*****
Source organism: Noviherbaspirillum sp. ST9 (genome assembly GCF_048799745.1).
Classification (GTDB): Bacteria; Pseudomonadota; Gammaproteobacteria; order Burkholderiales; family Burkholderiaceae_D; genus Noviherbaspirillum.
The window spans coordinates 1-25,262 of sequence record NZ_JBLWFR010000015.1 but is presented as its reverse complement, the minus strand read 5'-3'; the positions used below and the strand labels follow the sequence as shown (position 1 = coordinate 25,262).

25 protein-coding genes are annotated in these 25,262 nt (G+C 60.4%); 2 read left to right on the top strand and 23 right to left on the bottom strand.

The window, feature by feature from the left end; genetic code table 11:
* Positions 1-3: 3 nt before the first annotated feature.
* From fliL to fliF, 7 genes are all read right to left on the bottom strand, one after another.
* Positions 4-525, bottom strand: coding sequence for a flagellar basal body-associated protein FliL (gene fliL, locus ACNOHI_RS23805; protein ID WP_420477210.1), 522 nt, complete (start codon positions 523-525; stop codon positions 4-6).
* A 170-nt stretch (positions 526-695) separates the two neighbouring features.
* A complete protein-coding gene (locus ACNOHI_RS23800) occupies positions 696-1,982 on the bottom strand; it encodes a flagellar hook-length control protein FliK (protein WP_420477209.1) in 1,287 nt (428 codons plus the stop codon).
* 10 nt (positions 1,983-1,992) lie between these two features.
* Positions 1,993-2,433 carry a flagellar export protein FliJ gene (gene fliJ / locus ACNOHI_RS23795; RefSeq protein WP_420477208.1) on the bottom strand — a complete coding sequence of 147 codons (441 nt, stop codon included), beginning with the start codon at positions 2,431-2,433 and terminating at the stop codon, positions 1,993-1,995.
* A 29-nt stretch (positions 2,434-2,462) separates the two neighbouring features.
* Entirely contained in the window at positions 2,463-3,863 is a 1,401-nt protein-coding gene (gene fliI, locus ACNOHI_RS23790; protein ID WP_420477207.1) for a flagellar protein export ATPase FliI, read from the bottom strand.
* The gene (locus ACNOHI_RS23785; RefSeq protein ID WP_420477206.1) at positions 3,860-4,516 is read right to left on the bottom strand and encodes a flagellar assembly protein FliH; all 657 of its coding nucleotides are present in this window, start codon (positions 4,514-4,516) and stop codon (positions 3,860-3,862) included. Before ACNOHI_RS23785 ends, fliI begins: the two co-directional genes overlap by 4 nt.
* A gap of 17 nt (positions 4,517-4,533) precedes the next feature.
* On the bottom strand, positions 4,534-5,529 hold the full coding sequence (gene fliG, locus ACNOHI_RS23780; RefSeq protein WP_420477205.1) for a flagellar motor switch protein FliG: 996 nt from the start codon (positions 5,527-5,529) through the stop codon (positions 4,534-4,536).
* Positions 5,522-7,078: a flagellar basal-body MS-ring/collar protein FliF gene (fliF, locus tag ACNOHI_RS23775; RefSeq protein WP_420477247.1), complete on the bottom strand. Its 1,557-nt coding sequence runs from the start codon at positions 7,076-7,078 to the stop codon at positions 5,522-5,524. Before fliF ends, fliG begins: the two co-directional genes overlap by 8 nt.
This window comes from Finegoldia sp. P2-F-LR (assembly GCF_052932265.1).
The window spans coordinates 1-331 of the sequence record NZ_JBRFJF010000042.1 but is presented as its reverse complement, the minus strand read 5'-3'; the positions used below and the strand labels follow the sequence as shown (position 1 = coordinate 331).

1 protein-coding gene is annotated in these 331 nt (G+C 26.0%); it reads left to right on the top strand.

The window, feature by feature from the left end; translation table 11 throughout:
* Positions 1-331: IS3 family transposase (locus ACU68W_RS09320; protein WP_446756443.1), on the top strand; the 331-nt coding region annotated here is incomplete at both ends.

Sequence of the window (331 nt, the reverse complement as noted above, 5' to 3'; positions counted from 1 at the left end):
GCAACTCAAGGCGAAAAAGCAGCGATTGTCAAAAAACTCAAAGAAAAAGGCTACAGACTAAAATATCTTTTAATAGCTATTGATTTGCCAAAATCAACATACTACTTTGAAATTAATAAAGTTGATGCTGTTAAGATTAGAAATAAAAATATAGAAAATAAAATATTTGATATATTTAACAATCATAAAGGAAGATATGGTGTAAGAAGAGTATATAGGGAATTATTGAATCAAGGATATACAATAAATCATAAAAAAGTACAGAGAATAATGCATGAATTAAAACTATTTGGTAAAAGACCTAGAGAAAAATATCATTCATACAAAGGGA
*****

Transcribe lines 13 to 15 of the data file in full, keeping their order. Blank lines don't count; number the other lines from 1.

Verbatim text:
* A 29-nt stretch (positions 2,434-2,462) separates the two neighbouring features.
* Entirely contained in the window at positions 2,463-3,863 is a 1,401-nt protein-coding gene (gene fliI, locus ACNOHI_RS23790; protein ID WP_420477207.1) for a flagellar protein export ATPase FliI, read from the bottom strand.
* The gene (locus ACNOHI_RS23785; RefSeq protein ID WP_420477206.1) at positions 3,860-4,516 is read right to left on the bottom strand and encodes a flagellar assembly protein FliH; all 657 of its coding nucleotides are present in this window, start codon (positions 4,514-4,516) and stop codon (positions 3,860-3,862) included. Before ACNOHI_RS23785 ends, fliI begins: the two co-directional genes overlap by 4 nt.